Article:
Development Comes on a Train for Afghanistan's Northern Regions
Video | 6 October 2016
Afghanistan’s railway line linking Mazar-e-Sharif with Hairatan on the Uzbekistan border is bringing much needed goods, trade opportunities, and hope, to one of Asia's most troubled countries.
In January 2012, Afghanistan's first railway opened, linking Mazar-e-Sharif with Hairatan on the Uzbekistan border.
Over the 75km track, freight trains carry commodities from Central Asian markets and the People's Republic of China to Afghanistan. The railway has helped maximize the opportunities associated with access to international markets.
In under 5 years of operation, over 11.7 million tonnes of goods have been transported, generating revenues of more than $115.5 million. The local economy has also benefitted from the railway, creating opportunities for commerce and trade.
"We are very happy with the railway line. Now, we can easily import flour, oil, rice, sugar, and other goods from Uzbekistan to Mazar-e-Sharif."
The railway was built with a US$165 million grant from ADB, while the Afghanistan Infrastructure Trust Fund, or AITF, supported operation and maintenance for the first three years.
SOT: Ahmad Shahid Feeroz
"The railway line is very important for Mazar-e-Sharif and other provinces of Afghanistan. It is a quick and effective route to import gasoline or other goods into the country."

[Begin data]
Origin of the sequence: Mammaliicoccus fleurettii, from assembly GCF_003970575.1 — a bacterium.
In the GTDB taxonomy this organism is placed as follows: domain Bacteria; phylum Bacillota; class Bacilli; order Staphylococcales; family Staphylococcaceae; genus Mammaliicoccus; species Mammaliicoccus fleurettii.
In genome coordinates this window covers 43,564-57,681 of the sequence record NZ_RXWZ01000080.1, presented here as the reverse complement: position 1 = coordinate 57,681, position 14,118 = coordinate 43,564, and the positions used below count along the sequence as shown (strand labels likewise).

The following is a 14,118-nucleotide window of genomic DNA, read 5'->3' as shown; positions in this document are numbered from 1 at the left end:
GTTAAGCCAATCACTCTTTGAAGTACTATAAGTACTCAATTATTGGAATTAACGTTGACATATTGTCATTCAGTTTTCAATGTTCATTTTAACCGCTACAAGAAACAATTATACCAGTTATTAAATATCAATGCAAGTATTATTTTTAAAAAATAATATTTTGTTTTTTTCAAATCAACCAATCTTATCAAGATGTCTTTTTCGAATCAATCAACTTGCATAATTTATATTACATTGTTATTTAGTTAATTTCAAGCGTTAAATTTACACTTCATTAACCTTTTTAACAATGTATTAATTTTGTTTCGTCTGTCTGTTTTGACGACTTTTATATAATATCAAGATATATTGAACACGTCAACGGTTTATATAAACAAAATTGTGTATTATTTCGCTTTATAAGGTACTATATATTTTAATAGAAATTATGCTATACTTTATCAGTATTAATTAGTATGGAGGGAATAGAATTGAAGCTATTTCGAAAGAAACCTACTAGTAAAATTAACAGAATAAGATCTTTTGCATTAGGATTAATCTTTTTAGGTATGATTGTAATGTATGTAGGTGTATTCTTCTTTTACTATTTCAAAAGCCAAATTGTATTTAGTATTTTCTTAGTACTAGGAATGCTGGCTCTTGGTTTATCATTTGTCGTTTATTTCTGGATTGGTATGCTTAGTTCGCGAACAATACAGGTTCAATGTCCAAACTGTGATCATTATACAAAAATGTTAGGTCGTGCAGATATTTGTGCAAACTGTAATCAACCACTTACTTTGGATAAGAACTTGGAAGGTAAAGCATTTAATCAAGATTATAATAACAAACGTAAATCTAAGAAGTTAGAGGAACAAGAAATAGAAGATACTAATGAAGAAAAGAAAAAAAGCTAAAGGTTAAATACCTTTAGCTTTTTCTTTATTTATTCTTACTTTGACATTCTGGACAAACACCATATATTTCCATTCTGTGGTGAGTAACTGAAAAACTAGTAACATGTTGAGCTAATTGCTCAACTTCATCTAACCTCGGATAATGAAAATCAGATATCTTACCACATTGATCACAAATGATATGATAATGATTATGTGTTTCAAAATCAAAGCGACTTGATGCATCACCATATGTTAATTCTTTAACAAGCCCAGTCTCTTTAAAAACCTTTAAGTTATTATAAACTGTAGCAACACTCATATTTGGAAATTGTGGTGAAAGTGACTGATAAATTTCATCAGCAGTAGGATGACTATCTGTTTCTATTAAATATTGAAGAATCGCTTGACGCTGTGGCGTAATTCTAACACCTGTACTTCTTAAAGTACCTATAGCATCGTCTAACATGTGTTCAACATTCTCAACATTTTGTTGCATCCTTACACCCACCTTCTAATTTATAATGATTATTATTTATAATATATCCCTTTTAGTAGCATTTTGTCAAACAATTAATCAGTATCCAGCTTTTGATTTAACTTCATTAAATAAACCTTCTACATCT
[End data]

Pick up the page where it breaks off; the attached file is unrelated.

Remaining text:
After five years in service, the railway continues to be a major contributor to the economy of northern Afghanistan.
A new 3-year operation and maintenance contract was awarded to Uzbekistan's railway company Sogdiana Trans. The contract also includes training for 150 staff from the Afghan Railway Authority.
Looking forward, the plan is to extend the line from Mazar-e-Sharif west to the Turkmenistan border, as well as east to the Tajikistan border.
SOT: Atta Mohammad Noor
Governor, Balkh Province
"Hopefully, the railway will be extended, giving us employment opportunities, economic growth, and accelerating humanitarian development assistance."
Eventually, landlocked Afghanistan will be connected to neighboring countries through a seamless transport system, promoting economic growth and regional cooperation.